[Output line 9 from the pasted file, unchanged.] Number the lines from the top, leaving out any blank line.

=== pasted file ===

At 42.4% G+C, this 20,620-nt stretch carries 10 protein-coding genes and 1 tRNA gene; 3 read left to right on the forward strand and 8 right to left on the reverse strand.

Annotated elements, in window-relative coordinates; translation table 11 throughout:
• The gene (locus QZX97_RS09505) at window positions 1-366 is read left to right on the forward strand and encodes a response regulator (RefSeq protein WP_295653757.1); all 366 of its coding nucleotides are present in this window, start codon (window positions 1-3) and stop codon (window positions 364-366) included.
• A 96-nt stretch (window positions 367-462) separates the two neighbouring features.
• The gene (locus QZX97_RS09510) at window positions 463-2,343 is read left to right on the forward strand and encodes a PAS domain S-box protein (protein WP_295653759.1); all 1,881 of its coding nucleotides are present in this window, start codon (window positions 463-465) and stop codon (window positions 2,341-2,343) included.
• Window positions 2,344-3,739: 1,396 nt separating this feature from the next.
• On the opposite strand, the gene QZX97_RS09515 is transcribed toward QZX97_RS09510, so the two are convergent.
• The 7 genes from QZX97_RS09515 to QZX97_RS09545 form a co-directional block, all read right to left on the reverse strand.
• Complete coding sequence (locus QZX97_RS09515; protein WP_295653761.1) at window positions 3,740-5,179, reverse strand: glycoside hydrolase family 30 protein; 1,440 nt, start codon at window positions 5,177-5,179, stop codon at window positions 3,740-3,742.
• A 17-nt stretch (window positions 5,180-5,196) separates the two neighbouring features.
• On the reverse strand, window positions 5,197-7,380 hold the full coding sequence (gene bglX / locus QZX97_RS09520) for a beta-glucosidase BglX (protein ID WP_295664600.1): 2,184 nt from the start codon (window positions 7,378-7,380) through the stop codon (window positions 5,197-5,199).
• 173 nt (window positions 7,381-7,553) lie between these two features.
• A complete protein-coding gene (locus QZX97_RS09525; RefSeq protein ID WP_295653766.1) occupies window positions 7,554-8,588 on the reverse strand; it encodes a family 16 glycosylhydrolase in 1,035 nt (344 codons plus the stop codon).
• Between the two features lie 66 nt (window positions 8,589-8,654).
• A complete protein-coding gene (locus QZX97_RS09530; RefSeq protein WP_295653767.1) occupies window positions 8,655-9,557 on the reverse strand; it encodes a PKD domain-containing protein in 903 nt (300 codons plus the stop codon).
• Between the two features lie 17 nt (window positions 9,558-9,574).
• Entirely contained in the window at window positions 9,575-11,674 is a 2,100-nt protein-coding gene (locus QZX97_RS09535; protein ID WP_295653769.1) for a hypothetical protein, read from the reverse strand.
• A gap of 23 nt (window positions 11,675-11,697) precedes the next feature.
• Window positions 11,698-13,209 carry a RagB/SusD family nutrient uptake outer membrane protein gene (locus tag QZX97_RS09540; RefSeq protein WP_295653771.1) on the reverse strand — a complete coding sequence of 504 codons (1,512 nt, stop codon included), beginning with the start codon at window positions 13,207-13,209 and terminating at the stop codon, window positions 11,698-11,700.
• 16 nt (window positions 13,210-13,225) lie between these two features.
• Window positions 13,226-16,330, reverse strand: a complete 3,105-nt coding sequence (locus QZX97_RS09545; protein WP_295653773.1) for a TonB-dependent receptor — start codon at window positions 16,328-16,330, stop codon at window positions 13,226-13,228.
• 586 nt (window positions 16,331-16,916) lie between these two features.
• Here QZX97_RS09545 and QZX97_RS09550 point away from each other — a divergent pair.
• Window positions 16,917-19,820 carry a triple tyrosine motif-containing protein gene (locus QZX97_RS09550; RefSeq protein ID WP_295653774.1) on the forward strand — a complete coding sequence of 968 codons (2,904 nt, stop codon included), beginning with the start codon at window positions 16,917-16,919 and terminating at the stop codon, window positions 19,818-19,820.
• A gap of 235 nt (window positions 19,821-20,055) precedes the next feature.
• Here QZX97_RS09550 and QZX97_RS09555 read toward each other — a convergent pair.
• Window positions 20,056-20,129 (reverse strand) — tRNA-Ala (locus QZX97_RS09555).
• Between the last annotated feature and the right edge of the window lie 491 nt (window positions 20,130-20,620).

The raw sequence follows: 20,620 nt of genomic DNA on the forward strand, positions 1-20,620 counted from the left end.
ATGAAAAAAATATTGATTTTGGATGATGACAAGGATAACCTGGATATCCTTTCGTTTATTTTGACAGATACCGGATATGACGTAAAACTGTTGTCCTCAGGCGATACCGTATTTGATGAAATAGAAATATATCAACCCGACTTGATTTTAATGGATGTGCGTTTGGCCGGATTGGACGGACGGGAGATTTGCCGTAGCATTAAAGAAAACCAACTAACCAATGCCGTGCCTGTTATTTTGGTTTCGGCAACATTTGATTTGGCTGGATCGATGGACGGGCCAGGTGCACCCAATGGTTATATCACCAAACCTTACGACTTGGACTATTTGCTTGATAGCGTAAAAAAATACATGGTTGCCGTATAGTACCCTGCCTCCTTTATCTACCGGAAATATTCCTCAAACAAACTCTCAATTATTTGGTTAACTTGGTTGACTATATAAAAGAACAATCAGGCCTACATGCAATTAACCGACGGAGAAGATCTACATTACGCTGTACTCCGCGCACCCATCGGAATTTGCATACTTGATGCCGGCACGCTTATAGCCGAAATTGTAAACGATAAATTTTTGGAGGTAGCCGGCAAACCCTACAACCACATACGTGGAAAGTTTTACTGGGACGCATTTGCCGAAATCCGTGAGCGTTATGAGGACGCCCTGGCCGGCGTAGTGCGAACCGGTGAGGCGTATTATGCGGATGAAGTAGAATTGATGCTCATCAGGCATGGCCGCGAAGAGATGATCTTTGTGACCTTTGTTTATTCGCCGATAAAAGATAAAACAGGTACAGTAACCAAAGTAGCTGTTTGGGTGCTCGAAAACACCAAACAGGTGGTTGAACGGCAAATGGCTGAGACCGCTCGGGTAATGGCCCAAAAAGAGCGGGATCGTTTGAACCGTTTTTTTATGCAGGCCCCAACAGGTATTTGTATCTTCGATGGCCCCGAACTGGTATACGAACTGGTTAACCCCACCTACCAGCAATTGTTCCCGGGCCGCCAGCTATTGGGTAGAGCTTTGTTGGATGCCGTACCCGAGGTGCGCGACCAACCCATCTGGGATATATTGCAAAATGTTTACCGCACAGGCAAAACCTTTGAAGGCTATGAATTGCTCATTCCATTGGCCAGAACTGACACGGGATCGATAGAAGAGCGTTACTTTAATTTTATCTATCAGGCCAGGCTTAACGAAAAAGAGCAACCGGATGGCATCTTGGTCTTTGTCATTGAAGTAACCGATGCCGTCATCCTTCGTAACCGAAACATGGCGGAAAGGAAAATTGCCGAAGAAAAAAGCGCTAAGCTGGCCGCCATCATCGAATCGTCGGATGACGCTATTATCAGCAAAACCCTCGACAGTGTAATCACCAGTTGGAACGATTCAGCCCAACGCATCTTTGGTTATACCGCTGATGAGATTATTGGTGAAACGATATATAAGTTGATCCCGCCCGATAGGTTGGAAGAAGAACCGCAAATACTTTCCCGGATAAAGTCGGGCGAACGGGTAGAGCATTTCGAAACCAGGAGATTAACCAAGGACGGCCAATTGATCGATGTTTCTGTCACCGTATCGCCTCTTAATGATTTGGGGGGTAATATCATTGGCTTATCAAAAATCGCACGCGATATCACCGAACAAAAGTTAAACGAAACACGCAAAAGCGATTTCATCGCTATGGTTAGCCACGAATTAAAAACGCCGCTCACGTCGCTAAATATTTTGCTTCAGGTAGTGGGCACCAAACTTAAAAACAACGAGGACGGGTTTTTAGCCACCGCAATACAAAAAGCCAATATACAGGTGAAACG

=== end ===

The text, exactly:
• Complete coding sequence (locus QZX97_RS09515; protein WP_295653761.1) at window positions 3,740-5,179, reverse strand: glycoside hydrolase family 30 protein; 1,440 nt, start codon at window positions 5,177-5,179, stop codon at window positions 3,740-3,742.